Taiwan Shows Off Base for Tien Kung Missiles
BY WENDELL MINNICK
Sanchih, Taiwan — Journalists were given a rare glimpse of a Taiwanese Tien Kung (Sky Bow) surface-to-air missile base, as military officials here expressed concern over increased Chinese fighter jet activity in the Taiwan Strait.
Taiwan’s Air Force Air Defense Missile Command provided the Jan. 15 tour of the base at Sanchih in northwest Taiwan near Tamshui.
The base is operated by the 611 Battalion of the 951 Brigade. Military officials showed an underground bunker containing silos housing TK-2s, and showcased a drill on a TK-1 road-mobile missile system. Two road-mobile TK-1 missile launch systems were on display, each with four missile modules. Capt. Kao Shu-li, the company commander, said the TK-1 could lock onto and destroy an aircraft in less than five minutes.
The entrances of three underground bunkers were visible, but the military allowed the media to inspect only one bunker containing four silos. Each silo held four TK-2 modules (for a total of 16 TK-2s). The entire bunker system was not revealed, but the base probably has 48 TK-2 missile modules in 12 separate silos.
The base has a command-and-control facility that can track up to 104 planes simultaneously. The military displayed one fixed, phased-array radar with a range of 280 to 300 kilometers. The TK-1, at Mach. 3.7, has a range of 100 kilometers at an altitude ceiling of 23 kilometers; the TK-2, at Mach. 4.2, has a range of 200 kilometers at an altitude ceiling of 25 kilometers.
The Sanchih facility is only about 150 kilometers from China’s Fujian Province and well within range to strike airborne targets in China. The width of the Taiwan Strait varies from 130 to 220 kilometers.
The TK also has electronic countermeasures to defeat standoff jammer and self-screening jammer threats. Both missiles have midcourse direction guidance and semi-active (TK-1) and active (TK-2) seekers for terminal homing against various types of aircraft.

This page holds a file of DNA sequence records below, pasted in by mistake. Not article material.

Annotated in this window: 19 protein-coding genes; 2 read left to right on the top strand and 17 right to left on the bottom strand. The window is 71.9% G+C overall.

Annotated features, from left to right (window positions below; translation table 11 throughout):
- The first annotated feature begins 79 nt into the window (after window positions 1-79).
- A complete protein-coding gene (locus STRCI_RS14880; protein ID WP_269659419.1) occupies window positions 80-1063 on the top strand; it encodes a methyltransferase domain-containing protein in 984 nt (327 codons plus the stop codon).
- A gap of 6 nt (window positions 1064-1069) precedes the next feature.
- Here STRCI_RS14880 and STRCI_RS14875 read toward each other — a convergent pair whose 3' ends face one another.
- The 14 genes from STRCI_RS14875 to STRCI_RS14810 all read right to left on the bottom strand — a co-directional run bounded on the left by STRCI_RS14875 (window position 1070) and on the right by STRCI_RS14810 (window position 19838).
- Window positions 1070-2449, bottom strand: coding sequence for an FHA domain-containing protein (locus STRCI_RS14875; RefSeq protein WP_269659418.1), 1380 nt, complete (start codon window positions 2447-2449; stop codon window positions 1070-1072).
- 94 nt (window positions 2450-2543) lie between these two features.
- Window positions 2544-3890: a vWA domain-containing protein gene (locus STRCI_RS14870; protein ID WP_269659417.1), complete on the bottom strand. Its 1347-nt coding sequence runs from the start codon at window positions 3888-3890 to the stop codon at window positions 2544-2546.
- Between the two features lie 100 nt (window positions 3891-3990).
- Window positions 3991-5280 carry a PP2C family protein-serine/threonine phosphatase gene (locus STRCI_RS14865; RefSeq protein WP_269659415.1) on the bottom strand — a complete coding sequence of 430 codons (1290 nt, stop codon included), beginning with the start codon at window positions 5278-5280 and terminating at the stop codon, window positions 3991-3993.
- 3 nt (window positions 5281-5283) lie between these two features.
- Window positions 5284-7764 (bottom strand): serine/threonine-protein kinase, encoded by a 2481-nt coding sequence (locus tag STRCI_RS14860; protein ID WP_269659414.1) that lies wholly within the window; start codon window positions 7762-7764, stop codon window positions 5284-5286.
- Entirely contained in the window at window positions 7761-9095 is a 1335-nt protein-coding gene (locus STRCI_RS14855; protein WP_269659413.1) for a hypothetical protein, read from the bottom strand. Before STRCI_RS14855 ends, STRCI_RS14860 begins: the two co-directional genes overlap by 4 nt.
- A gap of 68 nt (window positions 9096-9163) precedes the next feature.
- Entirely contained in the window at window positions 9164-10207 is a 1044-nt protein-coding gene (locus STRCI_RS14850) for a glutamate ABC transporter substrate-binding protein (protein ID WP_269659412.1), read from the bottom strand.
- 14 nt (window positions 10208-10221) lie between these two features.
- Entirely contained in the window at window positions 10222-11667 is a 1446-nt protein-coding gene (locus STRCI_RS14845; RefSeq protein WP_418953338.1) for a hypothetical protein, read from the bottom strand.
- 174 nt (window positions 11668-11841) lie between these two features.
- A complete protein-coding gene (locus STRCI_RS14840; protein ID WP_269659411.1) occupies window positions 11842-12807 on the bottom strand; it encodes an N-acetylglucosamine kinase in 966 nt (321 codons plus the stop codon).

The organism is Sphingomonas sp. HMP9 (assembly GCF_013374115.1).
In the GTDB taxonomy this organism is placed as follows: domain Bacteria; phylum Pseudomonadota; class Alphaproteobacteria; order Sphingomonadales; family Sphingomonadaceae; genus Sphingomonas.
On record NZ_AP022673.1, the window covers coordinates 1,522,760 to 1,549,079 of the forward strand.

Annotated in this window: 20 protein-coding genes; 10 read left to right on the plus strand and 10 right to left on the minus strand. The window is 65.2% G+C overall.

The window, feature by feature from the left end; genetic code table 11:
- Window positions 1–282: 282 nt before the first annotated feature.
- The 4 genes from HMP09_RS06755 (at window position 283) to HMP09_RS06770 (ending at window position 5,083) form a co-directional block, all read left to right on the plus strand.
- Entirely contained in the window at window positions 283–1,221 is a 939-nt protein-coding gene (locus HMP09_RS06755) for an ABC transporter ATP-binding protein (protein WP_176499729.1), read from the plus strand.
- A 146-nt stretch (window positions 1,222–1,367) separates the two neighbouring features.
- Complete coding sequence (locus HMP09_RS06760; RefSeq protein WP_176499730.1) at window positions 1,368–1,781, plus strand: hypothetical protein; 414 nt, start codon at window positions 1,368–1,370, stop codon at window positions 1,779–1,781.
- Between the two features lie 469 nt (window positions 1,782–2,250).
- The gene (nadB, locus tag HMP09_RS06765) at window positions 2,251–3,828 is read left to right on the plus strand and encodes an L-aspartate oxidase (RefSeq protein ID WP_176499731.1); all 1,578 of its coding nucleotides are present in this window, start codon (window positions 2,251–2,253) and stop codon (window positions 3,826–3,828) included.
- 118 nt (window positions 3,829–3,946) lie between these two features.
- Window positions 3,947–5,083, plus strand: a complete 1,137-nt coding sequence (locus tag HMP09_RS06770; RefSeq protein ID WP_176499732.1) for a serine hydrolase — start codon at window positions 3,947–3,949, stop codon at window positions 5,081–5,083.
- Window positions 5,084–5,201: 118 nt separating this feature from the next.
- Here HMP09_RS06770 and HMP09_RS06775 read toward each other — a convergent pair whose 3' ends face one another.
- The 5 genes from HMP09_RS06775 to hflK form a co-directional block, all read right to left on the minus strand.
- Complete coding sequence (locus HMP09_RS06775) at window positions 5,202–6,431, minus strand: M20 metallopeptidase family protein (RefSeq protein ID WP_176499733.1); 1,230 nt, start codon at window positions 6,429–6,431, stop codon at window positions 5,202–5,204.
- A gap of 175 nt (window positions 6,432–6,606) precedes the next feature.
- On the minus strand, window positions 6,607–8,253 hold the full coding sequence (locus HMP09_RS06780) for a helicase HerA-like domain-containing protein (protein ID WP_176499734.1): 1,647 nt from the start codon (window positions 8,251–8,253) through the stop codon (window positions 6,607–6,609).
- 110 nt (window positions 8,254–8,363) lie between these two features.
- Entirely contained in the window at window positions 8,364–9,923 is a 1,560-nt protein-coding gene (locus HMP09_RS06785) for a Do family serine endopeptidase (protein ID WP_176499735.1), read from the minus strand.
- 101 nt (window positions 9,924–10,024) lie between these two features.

An Air Force spokesman, Lt. Gen. Liu Chieh-tsen, indicated that China had increased fighter activity in the Taiwan Strait and expressed concern over acquisitions of new Russian fighters by China.
The Sanchih base is one of five known TK bases. Taiwan has a base on Tungyin Island, north of Matsu Island, two in Kaohsiung County at Linyuan and Tatushan, and one in Taichung County.
The TK base at Tungyin, a granite rock island only 16 kilometers from China, reportedly has 50 TK-2s in silos. There were unconfirmed reports out of China that the Tungyin base was upgraded after the 1996 Taiwan Strait missile crisis with a modified TK that can hit land targets.
Tungyin also has a major radar facility equipped with an AN/TPS-59 Tactical Missile Defense Radar and an AN/FPS-117 Long Range Radar.
Developed by the military-run Chungshan Institute of Science and Technology, an institute source said, the TK-2 has some anti-tactical ballistic missile (ATBM) capability and “is better than the Patriot PAC-2.”
At the 10/10 Parade in October, the military revealed the new TK-3 ATBM with a range of 300 kilometers and the supersonic Hsiung Feng 3 (Brave Wind) anti-ship missile with a range of 150 to 300 kilometers.
The institute also has developed a land attack cruise missile, the HF-2E, armed with a 400-kilogram warhead with a range of 600 kilometers.
The HF-2E has caused some tension between the United States and Taiwan. U.S. government officials have discouraged Taipei from building the missile, fearing an angry response from Beijing.
However, critics of U.S. attempts to kill the program argue that China has more than 1,000 short-range ballistic missiles aimed at Taiwan with no quid pro quo from Taipei.
The production budget for the first series of HF-2E, scheduled to begin this year, was slashed by Taiwan’s legislature recently.